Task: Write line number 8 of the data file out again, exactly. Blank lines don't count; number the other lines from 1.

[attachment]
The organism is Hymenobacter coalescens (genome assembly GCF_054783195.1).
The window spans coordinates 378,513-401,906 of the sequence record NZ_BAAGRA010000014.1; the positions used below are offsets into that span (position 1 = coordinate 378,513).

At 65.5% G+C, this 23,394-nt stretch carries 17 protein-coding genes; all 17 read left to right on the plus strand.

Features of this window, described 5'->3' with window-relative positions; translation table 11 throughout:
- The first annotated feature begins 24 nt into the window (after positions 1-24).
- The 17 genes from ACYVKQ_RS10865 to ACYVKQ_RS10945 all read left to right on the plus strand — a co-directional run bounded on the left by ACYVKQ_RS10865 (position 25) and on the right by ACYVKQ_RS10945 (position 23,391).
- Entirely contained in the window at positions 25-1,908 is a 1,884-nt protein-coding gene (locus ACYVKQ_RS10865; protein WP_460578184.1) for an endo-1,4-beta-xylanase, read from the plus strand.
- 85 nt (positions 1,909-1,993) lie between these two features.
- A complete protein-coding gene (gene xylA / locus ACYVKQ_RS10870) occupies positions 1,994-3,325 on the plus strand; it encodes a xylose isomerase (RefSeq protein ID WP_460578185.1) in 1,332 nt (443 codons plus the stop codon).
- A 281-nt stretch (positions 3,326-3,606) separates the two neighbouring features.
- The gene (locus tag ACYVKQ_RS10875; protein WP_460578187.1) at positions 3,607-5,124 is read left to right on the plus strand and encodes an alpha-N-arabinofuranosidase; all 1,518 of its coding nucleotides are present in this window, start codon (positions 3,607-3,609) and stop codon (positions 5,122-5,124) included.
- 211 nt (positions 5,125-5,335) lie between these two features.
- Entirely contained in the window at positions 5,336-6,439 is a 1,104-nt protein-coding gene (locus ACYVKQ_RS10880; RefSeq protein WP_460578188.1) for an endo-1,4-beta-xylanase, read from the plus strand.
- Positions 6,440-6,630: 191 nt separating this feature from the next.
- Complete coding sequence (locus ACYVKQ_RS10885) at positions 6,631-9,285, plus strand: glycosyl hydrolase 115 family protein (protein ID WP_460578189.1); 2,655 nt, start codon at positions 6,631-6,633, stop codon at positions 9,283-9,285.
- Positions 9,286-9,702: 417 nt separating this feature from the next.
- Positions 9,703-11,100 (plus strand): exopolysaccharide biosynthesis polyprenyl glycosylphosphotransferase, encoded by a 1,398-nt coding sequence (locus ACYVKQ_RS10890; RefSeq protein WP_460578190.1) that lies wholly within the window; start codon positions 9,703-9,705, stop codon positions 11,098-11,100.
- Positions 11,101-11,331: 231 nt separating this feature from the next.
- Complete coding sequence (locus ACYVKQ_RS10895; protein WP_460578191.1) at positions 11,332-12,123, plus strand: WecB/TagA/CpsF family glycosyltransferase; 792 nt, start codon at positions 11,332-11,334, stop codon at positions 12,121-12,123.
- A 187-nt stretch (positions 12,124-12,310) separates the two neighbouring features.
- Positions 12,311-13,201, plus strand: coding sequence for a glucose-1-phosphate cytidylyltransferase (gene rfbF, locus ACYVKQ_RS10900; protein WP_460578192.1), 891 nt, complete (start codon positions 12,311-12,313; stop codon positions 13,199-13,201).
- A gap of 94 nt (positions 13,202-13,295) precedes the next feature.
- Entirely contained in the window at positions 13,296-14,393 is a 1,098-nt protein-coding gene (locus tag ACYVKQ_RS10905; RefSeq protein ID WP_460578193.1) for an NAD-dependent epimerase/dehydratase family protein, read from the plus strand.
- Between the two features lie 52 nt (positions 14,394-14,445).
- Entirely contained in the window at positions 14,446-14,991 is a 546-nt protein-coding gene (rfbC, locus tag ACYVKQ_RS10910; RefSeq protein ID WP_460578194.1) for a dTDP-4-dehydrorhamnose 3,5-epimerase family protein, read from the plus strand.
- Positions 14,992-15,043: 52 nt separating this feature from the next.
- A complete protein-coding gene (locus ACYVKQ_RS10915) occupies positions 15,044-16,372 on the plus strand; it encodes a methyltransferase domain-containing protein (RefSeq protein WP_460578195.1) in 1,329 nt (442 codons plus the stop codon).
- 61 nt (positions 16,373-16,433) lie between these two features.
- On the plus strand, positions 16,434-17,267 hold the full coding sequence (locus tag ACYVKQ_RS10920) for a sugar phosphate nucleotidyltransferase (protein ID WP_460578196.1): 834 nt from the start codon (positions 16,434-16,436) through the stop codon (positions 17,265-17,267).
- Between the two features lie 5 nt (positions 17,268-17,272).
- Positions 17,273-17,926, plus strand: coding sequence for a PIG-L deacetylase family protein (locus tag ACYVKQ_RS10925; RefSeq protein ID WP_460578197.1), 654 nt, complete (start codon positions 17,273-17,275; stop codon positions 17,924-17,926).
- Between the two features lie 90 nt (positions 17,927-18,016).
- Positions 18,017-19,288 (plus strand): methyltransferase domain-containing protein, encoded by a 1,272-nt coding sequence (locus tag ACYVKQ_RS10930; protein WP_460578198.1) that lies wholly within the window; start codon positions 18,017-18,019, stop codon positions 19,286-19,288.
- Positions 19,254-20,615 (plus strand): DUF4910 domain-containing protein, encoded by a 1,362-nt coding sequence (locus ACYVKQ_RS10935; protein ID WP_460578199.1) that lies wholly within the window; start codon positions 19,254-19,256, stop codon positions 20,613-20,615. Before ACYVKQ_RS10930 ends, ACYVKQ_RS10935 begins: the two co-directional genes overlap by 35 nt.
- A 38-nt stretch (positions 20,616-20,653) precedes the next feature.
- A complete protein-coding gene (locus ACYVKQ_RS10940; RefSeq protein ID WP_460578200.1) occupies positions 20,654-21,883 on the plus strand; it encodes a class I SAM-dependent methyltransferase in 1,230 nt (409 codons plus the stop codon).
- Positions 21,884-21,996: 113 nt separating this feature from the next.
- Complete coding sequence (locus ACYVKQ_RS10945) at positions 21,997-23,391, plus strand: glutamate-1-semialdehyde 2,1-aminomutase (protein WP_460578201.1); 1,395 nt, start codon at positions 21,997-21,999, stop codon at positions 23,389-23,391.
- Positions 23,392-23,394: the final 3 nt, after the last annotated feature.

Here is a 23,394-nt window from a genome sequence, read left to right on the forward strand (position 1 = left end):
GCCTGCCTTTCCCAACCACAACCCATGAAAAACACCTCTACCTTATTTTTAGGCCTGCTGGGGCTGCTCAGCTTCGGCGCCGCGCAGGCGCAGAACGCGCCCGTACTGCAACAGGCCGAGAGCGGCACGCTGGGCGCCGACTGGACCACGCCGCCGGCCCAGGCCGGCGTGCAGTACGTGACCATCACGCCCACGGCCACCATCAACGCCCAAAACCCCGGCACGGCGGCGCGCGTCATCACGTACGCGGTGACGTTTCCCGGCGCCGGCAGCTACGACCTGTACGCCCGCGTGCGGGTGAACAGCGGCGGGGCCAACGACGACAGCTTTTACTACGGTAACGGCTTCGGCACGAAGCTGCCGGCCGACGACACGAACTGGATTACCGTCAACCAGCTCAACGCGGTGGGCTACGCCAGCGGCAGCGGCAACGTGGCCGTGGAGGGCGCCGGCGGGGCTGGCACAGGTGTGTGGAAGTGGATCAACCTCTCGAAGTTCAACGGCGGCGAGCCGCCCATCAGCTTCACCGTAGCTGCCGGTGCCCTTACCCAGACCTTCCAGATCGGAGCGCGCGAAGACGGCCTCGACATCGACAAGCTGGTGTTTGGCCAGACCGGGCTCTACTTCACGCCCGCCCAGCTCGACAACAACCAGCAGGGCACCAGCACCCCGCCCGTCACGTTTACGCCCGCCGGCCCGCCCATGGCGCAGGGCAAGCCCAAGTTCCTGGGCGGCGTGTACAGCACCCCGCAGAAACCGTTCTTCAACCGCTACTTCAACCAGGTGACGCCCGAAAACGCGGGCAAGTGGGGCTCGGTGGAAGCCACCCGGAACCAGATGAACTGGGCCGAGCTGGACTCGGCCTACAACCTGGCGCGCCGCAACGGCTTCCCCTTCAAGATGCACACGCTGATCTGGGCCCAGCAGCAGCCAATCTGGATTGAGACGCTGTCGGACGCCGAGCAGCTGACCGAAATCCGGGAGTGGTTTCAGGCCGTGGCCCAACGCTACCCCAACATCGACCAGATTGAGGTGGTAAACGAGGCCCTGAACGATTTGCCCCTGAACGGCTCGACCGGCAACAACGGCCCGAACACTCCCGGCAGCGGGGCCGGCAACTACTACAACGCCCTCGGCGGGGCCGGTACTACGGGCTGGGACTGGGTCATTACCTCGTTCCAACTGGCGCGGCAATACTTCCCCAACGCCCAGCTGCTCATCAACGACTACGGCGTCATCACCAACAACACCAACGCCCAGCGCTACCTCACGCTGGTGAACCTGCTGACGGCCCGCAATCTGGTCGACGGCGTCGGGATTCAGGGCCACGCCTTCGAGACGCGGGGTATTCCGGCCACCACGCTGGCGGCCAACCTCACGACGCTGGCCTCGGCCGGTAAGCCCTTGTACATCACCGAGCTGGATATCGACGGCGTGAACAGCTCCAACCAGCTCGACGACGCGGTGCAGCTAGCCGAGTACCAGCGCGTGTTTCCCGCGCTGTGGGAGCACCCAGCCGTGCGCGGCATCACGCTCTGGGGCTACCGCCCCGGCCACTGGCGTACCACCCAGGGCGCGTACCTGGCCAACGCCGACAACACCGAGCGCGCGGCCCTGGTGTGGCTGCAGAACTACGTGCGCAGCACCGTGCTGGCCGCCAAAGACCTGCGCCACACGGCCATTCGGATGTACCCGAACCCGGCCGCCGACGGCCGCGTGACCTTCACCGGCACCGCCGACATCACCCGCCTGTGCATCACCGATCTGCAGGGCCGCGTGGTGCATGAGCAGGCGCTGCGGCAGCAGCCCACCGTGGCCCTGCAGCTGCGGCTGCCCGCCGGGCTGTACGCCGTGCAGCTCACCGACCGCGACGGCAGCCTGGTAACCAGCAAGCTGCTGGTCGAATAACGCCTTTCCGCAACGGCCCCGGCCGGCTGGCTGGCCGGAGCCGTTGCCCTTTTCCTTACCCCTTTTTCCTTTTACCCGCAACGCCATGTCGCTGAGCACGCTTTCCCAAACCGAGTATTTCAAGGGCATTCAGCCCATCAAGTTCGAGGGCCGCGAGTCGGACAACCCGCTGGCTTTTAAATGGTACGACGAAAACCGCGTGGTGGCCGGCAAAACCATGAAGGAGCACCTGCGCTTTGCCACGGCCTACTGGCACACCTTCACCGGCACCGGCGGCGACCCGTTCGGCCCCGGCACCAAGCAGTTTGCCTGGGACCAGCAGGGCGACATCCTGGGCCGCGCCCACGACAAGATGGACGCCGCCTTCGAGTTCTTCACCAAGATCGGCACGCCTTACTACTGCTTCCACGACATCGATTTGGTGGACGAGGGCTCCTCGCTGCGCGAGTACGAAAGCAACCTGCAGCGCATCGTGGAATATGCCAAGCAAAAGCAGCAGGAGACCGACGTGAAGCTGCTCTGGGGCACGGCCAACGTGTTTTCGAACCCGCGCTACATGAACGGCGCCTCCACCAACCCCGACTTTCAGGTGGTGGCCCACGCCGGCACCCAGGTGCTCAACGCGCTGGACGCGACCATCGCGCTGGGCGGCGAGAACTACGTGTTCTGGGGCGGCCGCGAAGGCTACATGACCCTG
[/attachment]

- 85 nt (positions 1,909-1,993) lie between these two features.